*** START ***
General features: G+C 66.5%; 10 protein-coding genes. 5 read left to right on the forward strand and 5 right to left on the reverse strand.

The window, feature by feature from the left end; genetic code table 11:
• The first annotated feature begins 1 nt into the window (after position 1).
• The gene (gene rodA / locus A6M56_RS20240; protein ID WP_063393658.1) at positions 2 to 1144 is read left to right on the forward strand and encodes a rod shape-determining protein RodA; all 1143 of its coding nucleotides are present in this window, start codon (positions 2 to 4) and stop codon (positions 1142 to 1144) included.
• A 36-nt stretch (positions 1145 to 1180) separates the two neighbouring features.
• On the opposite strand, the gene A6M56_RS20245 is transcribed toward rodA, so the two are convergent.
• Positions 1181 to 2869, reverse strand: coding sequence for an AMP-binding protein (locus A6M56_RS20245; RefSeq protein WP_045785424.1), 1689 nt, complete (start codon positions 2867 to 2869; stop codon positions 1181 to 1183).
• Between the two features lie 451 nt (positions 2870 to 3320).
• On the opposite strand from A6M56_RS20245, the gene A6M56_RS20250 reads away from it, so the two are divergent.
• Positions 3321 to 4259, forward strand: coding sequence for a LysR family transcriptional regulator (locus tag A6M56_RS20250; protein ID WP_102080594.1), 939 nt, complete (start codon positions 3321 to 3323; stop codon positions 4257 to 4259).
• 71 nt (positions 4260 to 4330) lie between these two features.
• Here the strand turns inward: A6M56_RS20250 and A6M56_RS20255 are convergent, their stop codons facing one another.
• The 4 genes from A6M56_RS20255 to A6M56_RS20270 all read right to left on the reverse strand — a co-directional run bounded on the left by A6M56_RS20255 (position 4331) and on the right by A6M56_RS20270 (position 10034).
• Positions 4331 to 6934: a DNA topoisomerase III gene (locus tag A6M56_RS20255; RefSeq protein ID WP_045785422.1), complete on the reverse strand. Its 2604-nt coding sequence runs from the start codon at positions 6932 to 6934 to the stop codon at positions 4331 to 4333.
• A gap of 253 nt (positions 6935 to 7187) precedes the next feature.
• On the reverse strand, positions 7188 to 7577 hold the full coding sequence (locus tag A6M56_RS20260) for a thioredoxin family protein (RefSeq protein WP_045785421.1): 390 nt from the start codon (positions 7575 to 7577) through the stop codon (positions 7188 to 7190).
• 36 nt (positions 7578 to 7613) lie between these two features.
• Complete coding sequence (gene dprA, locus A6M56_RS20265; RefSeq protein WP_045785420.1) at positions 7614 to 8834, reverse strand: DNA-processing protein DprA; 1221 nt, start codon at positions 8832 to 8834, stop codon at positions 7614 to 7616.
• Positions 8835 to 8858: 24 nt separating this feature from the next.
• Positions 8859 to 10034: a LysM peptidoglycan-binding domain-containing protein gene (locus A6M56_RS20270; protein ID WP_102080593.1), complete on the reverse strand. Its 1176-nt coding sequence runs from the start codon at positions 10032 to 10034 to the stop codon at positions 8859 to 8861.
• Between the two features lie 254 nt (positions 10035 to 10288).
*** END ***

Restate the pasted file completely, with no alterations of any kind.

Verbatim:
General features: G+C 66.5%; 10 protein-coding genes. 5 read left to right on the forward strand and 5 right to left on the reverse strand.

The window, feature by feature from the left end; genetic code table 11:
• The first annotated feature begins 1 nt into the window (after position 1).
• The gene (gene rodA / locus A6M56_RS20240; protein ID WP_063393658.1) at positions 2 to 1144 is read left to right on the forward strand and encodes a rod shape-determining protein RodA; all 1143 of its coding nucleotides are present in this window, start codon (positions 2 to 4) and stop codon (positions 1142 to 1144) included.
• A 36-nt stretch (positions 1145 to 1180) separates the two neighbouring features.
• On the opposite strand, the gene A6M56_RS20245 is transcribed toward rodA, so the two are convergent.
• Positions 1181 to 2869, reverse strand: coding sequence for an AMP-binding protein (locus A6M56_RS20245; RefSeq protein WP_045785424.1), 1689 nt, complete (start codon positions 2867 to 2869; stop codon positions 1181 to 1183).
• Between the two features lie 451 nt (positions 2870 to 3320).
• On the opposite strand from A6M56_RS20245, the gene A6M56_RS20250 reads away from it, so the two are divergent.
• Positions 3321 to 4259, forward strand: coding sequence for a LysR family transcriptional regulator (locus tag A6M56_RS20250; protein ID WP_102080594.1), 939 nt, complete (start codon positions 3321 to 3323; stop codon positions 4257 to 4259).
• 71 nt (positions 4260 to 4330) lie between these two features.
• Here the strand turns inward: A6M56_RS20250 and A6M56_RS20255 are convergent, their stop codons facing one another.
• The 4 genes from A6M56_RS20255 to A6M56_RS20270 all read right to left on the reverse strand — a co-directional run bounded on the left by A6M56_RS20255 (position 4331) and on the right by A6M56_RS20270 (position 10034).
• Positions 4331 to 6934: a DNA topoisomerase III gene (locus tag A6M56_RS20255; RefSeq protein ID WP_045785422.1), complete on the reverse strand. Its 2604-nt coding sequence runs from the start codon at positions 6932 to 6934 to the stop codon at positions 4331 to 4333.
• A gap of 253 nt (positions 6935 to 7187) precedes the next feature.
• On the reverse strand, positions 7188 to 7577 hold the full coding sequence (locus tag A6M56_RS20260) for a thioredoxin family protein (RefSeq protein WP_045785421.1): 390 nt from the start codon (positions 7575 to 7577) through the stop codon (positions 7188 to 7190).
• 36 nt (positions 7578 to 7613) lie between these two features.
• Complete coding sequence (gene dprA, locus A6M56_RS20265; RefSeq protein WP_045785420.1) at positions 7614 to 8834, reverse strand: DNA-processing protein DprA; 1221 nt, start codon at positions 8832 to 8834, stop codon at positions 7614 to 7616.
• Positions 8835 to 8858: 24 nt separating this feature from the next.
• Positions 8859 to 10034: a LysM peptidoglycan-binding domain-containing protein gene (locus A6M56_RS20270; protein ID WP_102080593.1), complete on the reverse strand. Its 1176-nt coding sequence runs from the start codon at positions 10032 to 10034 to the stop codon at positions 8859 to 8861.
• Between the two features lie 254 nt (positions 10035 to 10288).